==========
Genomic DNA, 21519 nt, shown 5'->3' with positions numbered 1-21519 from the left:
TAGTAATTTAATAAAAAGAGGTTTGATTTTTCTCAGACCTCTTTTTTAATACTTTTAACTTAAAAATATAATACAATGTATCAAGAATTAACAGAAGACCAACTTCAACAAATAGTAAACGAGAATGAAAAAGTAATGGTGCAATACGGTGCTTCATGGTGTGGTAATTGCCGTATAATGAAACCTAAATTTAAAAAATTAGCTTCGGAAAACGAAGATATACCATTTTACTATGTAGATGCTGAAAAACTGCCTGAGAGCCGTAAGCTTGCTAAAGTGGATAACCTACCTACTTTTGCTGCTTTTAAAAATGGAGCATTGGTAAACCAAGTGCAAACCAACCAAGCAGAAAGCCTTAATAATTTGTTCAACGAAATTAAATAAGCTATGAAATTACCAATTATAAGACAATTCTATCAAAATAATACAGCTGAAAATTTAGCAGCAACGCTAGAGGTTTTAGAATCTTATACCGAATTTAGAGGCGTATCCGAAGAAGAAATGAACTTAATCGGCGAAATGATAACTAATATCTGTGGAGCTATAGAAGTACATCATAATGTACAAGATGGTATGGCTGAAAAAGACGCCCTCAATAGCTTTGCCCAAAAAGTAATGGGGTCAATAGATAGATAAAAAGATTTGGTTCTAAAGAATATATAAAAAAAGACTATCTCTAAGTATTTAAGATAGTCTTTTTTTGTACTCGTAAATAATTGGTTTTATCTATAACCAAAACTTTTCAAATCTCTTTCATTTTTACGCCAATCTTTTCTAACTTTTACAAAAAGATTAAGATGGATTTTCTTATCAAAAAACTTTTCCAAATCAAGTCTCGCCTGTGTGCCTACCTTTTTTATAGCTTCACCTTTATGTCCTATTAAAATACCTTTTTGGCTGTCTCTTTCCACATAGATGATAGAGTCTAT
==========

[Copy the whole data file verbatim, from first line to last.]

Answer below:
Genomic DNA, 21519 nt, shown 5'->3' with positions numbered 1-21519 from the left:
TAGTAATTTAATAAAAAGAGGTTTGATTTTTCTCAGACCTCTTTTTTAATACTTTTAACTTAAAAATATAATACAATGTATCAAGAATTAACAGAAGACCAACTTCAACAAATAGTAAACGAGAATGAAAAAGTAATGGTGCAATACGGTGCTTCATGGTGTGGTAATTGCCGTATAATGAAACCTAAATTTAAAAAATTAGCTTCGGAAAACGAAGATATACCATTTTACTATGTAGATGCTGAAAAACTGCCTGAGAGCCGTAAGCTTGCTAAAGTGGATAACCTACCTACTTTTGCTGCTTTTAAAAATGGAGCATTGGTAAACCAAGTGCAAACCAACCAAGCAGAAAGCCTTAATAATTTGTTCAACGAAATTAAATAAGCTATGAAATTACCAATTATAAGACAATTCTATCAAAATAATACAGCTGAAAATTTAGCAGCAACGCTAGAGGTTTTAGAATCTTATACCGAATTTAGAGGCGTATCCGAAGAAGAAATGAACTTAATCGGCGAAATGATAACTAATATCTGTGGAGCTATAGAAGTACATCATAATGTACAAGATGGTATGGCTGAAAAAGACGCCCTCAATAGCTTTGCCCAAAAAGTAATGGGGTCAATAGATAGATAAAAAGATTTGGTTCTAAAGAATATATAAAAAAAGACTATCTCTAAGTATTTAAGATAGTCTTTTTTTGTACTCGTAAATAATTGGTTTTATCTATAACCAAAACTTTTCAAATCTCTTTCATTTTTACGCCAATCTTTTCTAACTTTTACAAAAAGATTAAGATGGATTTTCTTATCAAAAAACTTTTCCAAATCAAGTCTCGCCTGTGTGCCTACCTTTTTTATAGCTTCACCTTTATGTCCTATTAAAATACCTTTTTGGCTGTCTCTTTCCACATAGATGATAGAGTCTAT